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Sandpiper Bills

Many sandpipers have sensitive nerve receptors in their bill tips, so they can find unseen prey through touch, odor, and pressure changes - and so, feed even at night. This Long-billed Curlew (in back) sports a slender, down-curved bill that may reach nine inches long. The Bar-tailed Godwit (in front) probes deeply, sometimes even putting its head under water. Learn more about the Long-billed Curlew and the Bar-tailed Godwit. Take a field trip with your local Audubon, and see what you can find.

 

Full Transcript

Transcript: 

BirdNote®

Sandpiper Bills

Written by Bob Sundstrom
 
This is BirdNote!
[Sound of waves and Sanderlings]
We’ve all seen sandpipers at the beach, hunched over, probing industriously, as if drilling for oil. But sandpiper bills are far more than drills. Many sandpipers have sensitive nerve receptors in their bill tips, so they can find unseen prey through touch, odor, and pressure changes – and so, feed even at night.
[Sound of waves and Sanderlings]
The variety of bill sizes and shapes among the sandpipers is astounding! The curlews sport a slender, down-curved bill that may reach nine inches long. With such a tool, curlews can probe deeply in the mud for marine worms, or snatch a grasshopper from deep in the grass. [Long-billed Curlew song]
At the other extreme of bill length, the turnstones live up to their name, using a short, stout bill as a crowbar, levering aside small rocks and mats of dried seaweed in search of small crustaceans.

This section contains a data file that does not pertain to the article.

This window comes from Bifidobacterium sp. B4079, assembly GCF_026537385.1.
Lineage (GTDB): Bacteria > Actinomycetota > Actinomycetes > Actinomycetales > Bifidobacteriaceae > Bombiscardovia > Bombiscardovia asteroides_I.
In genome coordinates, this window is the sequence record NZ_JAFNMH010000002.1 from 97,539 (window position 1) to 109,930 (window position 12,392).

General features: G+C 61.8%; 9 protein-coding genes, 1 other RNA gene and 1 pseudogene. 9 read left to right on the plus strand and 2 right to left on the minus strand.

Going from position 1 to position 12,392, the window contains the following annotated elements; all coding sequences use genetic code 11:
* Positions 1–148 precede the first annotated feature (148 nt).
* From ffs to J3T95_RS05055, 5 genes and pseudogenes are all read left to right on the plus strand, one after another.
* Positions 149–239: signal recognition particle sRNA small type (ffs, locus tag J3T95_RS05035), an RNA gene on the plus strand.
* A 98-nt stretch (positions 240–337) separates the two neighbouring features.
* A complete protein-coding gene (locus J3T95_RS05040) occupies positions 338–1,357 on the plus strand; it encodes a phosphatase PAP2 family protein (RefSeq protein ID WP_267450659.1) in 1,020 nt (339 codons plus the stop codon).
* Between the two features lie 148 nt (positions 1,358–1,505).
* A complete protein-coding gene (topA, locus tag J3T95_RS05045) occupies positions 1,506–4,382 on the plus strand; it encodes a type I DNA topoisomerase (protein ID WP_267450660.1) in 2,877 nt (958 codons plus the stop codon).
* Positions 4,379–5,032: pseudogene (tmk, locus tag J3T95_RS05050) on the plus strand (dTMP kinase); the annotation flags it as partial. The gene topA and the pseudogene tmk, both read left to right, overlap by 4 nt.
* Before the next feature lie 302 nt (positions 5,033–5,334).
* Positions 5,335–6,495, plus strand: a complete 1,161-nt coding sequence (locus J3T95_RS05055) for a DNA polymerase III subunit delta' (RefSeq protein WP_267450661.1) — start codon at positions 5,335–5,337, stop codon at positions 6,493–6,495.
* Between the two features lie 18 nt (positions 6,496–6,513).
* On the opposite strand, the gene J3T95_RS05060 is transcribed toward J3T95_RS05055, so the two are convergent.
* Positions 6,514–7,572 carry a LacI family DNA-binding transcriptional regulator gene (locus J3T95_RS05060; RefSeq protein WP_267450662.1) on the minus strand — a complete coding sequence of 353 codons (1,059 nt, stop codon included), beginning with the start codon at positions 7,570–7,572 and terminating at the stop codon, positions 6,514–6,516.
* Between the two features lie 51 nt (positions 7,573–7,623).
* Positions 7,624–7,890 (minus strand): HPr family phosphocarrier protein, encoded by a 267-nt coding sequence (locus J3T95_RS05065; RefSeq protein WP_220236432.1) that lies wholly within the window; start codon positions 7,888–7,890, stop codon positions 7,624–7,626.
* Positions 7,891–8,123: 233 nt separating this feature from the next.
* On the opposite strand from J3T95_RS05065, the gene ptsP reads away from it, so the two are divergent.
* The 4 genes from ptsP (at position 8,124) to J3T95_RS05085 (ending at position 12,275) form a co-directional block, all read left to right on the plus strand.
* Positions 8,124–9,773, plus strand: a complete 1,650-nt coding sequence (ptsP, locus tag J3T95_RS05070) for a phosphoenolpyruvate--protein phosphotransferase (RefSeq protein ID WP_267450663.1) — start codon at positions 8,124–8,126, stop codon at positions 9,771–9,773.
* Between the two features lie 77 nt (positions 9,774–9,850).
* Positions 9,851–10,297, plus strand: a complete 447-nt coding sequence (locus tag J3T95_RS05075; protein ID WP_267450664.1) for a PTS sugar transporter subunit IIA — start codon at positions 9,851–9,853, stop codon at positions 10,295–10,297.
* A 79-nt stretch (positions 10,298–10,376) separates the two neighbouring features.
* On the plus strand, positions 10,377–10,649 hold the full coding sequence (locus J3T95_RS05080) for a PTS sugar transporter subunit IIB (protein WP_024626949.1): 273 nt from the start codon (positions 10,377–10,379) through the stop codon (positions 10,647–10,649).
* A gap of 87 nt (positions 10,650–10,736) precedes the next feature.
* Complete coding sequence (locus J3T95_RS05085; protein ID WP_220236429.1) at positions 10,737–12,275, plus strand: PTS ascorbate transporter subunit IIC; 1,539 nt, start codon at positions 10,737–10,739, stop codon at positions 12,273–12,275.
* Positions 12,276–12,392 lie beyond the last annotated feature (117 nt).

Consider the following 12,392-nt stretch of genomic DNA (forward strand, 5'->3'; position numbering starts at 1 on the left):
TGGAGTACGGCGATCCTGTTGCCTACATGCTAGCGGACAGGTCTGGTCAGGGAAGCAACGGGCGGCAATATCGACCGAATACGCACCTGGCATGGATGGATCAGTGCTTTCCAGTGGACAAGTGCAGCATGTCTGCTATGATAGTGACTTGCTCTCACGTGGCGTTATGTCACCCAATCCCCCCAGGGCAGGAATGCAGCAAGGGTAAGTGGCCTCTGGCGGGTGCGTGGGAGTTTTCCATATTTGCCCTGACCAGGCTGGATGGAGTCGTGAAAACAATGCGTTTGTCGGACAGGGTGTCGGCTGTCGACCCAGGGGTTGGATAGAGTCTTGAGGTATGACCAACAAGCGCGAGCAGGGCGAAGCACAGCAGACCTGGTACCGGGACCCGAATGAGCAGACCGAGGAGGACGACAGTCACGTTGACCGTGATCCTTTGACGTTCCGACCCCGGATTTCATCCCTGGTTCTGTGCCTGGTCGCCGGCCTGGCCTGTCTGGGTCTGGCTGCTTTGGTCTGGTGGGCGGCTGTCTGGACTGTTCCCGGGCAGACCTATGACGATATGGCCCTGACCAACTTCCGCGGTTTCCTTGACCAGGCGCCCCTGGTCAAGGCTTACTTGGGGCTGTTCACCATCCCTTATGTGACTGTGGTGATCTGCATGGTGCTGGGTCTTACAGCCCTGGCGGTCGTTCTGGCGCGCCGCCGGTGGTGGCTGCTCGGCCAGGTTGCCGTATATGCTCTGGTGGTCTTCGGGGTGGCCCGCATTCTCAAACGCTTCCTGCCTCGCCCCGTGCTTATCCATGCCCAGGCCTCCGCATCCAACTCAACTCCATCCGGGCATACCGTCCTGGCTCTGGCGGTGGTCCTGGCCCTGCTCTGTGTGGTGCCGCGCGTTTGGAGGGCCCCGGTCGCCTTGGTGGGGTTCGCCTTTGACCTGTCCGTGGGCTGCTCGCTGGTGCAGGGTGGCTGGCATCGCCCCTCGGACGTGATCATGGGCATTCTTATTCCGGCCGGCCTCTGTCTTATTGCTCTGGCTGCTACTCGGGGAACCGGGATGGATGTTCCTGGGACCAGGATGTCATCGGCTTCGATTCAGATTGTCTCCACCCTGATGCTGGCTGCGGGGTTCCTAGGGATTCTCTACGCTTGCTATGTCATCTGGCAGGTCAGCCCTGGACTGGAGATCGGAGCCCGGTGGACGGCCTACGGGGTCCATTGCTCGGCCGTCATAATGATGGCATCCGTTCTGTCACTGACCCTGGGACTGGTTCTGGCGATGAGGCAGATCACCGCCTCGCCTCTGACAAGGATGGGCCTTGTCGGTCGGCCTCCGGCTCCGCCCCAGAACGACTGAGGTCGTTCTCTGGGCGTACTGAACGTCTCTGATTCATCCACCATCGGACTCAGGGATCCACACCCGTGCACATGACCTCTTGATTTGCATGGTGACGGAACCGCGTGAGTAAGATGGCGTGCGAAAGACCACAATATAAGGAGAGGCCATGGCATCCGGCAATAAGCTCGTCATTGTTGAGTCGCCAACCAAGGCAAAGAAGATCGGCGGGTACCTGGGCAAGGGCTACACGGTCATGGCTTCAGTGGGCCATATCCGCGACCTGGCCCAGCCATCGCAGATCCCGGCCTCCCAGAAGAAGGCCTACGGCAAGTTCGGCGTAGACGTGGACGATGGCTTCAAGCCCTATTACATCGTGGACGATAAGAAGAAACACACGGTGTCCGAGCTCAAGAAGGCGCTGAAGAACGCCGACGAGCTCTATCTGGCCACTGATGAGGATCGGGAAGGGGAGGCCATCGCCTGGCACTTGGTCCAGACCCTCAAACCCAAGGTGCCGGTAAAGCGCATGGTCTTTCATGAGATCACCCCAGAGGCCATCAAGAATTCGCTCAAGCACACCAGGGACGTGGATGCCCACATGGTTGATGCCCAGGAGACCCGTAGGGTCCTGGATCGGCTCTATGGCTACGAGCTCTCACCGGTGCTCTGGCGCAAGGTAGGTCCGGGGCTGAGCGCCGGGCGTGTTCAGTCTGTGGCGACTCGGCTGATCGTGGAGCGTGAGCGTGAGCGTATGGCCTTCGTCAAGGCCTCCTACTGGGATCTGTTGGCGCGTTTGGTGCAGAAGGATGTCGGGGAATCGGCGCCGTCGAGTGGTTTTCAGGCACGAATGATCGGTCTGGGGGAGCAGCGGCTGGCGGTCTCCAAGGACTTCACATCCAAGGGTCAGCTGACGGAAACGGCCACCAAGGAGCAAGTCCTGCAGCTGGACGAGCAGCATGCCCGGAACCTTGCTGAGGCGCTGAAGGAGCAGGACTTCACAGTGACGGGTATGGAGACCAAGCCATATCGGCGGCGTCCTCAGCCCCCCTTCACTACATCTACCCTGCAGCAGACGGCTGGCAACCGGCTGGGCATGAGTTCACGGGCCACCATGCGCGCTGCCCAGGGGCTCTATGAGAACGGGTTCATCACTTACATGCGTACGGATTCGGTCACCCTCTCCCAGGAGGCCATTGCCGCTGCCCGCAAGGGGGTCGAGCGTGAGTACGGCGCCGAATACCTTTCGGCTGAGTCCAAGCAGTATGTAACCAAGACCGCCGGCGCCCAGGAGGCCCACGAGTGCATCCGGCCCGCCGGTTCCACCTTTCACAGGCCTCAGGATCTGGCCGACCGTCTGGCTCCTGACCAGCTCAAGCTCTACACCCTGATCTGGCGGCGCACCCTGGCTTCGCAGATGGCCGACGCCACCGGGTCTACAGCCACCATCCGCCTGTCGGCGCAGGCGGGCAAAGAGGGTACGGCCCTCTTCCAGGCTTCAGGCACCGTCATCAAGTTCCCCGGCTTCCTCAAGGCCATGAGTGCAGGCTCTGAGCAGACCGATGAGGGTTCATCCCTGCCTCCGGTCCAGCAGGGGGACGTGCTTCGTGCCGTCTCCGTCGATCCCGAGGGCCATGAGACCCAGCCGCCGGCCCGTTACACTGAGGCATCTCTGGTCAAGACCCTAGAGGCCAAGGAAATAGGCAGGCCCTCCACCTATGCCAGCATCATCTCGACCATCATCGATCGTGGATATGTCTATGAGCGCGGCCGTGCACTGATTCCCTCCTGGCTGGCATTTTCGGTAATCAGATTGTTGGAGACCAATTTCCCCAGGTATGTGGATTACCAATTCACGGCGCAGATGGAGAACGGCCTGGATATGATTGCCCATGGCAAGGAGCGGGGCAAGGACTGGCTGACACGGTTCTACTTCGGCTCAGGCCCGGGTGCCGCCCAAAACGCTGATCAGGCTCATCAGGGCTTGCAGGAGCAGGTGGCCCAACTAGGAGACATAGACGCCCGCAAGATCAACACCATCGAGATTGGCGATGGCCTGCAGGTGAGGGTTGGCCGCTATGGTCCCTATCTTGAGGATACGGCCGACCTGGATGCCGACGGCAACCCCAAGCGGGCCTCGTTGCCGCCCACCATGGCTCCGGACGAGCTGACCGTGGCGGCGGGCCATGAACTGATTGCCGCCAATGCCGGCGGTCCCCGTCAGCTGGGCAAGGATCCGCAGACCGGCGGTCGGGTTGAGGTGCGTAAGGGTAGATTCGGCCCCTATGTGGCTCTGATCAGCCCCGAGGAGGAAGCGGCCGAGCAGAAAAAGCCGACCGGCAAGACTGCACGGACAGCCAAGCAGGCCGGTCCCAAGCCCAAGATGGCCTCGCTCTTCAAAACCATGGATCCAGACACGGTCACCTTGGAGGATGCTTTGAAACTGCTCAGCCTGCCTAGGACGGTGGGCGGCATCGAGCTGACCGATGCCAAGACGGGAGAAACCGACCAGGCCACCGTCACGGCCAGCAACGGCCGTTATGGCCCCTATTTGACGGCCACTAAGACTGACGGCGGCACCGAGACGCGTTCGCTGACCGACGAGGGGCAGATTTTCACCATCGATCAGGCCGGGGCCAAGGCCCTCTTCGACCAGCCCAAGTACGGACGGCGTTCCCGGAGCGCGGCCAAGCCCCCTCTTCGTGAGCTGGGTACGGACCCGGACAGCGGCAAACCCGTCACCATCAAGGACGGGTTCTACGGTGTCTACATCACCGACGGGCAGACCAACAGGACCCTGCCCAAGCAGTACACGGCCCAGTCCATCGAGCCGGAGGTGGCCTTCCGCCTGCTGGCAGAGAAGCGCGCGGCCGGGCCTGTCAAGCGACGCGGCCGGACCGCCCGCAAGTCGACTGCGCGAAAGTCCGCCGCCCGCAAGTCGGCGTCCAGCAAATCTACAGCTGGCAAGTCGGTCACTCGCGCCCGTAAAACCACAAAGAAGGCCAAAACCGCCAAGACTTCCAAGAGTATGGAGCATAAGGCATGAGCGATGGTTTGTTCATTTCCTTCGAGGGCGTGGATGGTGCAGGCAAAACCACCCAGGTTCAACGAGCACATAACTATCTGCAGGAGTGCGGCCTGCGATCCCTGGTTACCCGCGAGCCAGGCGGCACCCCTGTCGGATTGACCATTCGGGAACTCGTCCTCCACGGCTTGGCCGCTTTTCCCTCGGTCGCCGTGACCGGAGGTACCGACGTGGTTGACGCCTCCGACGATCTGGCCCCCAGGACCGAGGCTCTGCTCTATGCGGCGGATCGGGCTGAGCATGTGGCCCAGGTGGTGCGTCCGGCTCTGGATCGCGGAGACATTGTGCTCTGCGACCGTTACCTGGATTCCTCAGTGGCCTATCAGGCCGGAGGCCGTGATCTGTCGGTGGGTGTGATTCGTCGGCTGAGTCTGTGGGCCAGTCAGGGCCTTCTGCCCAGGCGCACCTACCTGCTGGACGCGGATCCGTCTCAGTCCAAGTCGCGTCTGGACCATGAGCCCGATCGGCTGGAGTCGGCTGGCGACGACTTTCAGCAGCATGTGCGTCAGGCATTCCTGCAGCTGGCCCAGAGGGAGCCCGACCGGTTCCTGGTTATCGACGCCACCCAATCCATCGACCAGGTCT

Those sandpipers with long, straight bills – such as dowitchers – are often described as “stitching,” as they probe rapidly up and down, like the needle on a sewing machine.
April brings many thousands of sandpipers to the coast. You’ll enjoy watching them at work.  [Sound of waves and Sanderlings]
Take a field trip with your local Audubon and study a sandpiper’s bill. You’ll find a link to your local chapter at BirdNote.org. I’m Frank Corrado.
###

Shorebird calls provided by The Macaulay Library of Natural Sounds at the Cornell Lab of Ornithology, Ithaca, New York.  Sanderlings and Long-billed Curlew recorded by R.S. Little.  Black Turnstone recorded by G.M. Bell.
Producer:  John Kessler
Executive Producer:  Chris Peterson
© 2009 Tune In to Nature.org 

ID# 041106pipersKPLU   bill-01-2009-04-09-

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